Malaria: rapid and precise diagnosis saves lives

Malaria is an acute and life threatening infection in individuls with no previous immunity. Symptoms are nonspecific and cannot be distinguished from those of influenza or severe bacterial infections. All febrile patients should thus be asked if they have been travelling over the past six months and if so whether the journey was to a malaria endemic area.
Microscopic examination of Giemsa stained thick and thin blood films remains the gold standard, but rapid tests using antigen-capture assays are increasingly used where access to expert microscopy is not available. The appropriate use of rapid tests and their limits are discussed.

by Dr Eskild Petersen

Malaria is caused by a protozoan parasite and five species can infect humans: Plasmodium falciparum, P. vivax, P. ovale, P. malariae and P. knowlesi. Humans are infected by bites of Anopheles mosquitoes and humans are the reservoir hosts except in the case of P. knowlesi, which is transmitted from monkeys and is only seen in South East Asia. Infection with P. falciparum shows the highest mortality and drug resistance is much more common in P. falciparum compared to P. vivax, and not a problem in the other malaria species. P. ovale and P. vivax have persistent liver forms, hypnozoites, which may reactivate, usually within six months after infection, and give rise to a malaria attack.

Malaria in Europe
Malaria was endemic in Europe up to the middle of the 20th century [Table 1]. Presently malaria is almost exclusively imported, although a number of Plasmodium vivax cases were seen in Greece in 2011, probably introduced with migrant workers from endemic areas [1]. It is estimated that between 10,000 and 15,000 cases of malaria are imported into Europe every year, which makes the recognition of symptoms and knowledge of appropriate diagnosis important.

A special risk group is immigrants resident in Europe who visit their home countries where malaria is found. The proportion of imported malaria cases in immigrants in Europe has increased from a reported 14% more than 10 years ago to 86% in more recent studies [2]. More than five million African immigrants could be living in Europe, one third of whom are from Sub-Saharan Africa [3], and children of immigrants are particularly at risk [4].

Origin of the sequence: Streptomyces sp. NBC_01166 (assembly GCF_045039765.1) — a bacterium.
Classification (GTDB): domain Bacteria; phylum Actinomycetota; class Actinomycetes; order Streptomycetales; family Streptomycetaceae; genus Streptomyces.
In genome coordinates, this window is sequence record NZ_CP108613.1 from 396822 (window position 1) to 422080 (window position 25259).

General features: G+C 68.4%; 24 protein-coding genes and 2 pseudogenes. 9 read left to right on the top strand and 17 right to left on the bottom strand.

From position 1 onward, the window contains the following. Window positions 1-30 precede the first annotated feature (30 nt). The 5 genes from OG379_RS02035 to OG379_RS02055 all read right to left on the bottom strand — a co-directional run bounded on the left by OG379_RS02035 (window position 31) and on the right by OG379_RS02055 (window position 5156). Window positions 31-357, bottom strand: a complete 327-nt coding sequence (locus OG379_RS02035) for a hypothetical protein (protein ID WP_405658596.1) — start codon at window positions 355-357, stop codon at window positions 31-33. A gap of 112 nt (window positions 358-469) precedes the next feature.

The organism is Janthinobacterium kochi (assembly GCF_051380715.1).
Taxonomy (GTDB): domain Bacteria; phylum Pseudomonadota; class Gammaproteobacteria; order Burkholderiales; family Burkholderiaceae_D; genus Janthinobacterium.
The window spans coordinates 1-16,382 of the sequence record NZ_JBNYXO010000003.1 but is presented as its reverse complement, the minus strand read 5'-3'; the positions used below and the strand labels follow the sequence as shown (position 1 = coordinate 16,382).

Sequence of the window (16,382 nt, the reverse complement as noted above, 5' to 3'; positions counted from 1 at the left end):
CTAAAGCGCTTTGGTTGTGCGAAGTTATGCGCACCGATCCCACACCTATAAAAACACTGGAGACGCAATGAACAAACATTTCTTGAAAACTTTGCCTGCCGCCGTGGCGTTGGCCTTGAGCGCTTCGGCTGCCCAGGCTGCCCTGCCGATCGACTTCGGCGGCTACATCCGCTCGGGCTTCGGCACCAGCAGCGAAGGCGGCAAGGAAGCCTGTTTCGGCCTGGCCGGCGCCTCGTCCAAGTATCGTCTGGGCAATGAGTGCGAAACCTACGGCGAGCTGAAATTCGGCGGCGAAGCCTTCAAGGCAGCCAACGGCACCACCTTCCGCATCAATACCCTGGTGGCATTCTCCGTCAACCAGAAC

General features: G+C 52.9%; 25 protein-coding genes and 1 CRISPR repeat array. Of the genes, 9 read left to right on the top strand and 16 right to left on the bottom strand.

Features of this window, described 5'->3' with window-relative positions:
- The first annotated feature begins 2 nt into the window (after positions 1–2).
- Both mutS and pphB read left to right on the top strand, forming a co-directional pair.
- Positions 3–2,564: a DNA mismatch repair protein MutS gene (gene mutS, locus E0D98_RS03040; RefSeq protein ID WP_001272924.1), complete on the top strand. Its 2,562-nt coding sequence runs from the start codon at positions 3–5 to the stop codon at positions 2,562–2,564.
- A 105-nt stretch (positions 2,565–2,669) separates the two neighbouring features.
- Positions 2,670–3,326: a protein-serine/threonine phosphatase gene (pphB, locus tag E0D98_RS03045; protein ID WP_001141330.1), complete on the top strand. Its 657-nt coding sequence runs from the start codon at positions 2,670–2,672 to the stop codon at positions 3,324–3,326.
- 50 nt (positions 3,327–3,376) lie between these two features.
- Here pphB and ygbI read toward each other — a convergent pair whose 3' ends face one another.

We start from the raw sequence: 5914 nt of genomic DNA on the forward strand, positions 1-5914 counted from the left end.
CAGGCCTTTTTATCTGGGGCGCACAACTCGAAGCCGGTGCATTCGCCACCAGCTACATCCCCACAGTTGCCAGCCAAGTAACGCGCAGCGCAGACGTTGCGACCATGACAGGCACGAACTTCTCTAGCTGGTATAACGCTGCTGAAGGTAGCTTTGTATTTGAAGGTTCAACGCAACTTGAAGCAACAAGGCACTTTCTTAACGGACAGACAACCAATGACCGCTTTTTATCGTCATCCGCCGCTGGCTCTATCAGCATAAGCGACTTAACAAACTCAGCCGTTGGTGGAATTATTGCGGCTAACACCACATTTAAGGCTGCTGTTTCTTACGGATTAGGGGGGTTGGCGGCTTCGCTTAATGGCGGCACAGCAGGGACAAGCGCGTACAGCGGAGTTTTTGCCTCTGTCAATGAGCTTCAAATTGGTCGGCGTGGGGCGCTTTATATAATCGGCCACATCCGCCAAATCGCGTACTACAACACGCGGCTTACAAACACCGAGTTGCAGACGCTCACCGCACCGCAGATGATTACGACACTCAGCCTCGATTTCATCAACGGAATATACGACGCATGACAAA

Mortality of imported malaria
The mortality from imported Plasmodium falciparum malaria cases varies from 0.4% in a large cohort from France [5], up to 5% in a recent cluster of cases imported from The Gambia [6]. Malaria infection in non-immunes is an emergency which requires prompt diagnosis and treatment while asymptomatic malaria in immigrants raises other public health issues.

Clinical symptoms
Individuals without immunity, i.e. persons who have not lived in malaria endemic countries for a long time, normally have a febrile illness with an acute onset. The symptoms include fever, malaise, muscle and joint pains, headache and rarely respiratory distress and diarrhoea. Malaria infection can be complicated by bacterial septicaemia. As the infection progresses there can be drowsiness, coma, kidney failure, disseminated intravascular coagulation and low blood pressure, and in the non-immune the mortality of untreated P. falciparum malaria is probably more than 50%.

P. falciparum in non-immunes does not usually follow a regular cyclic pattern and the fact that fever is not cyclic with a 48 or 72 hour cycle cannot be used to exclude malaria. Malaria in non-immunes is a medical emergency and diagnosis should be performed without delay.

In semi-immunes the clinical symptoms may be much more discrete and the development more subtle. Immunity to malaria is not a sterile immunity and a low level parasitaemia is seen in semi-immune individuals, ie. individuals from malaria endemic areas [7]. A special risk group is pregnant women from malaria endemic areas who are at greater risk of clinical malaria during pregnancy [8].

Malaria parasites may persist in asymptomatic immigrants long after their arrival in the host country, and malaria can be transmitted, for instance by blood transfusion or organ transplantation.

Who should be tested for malaria?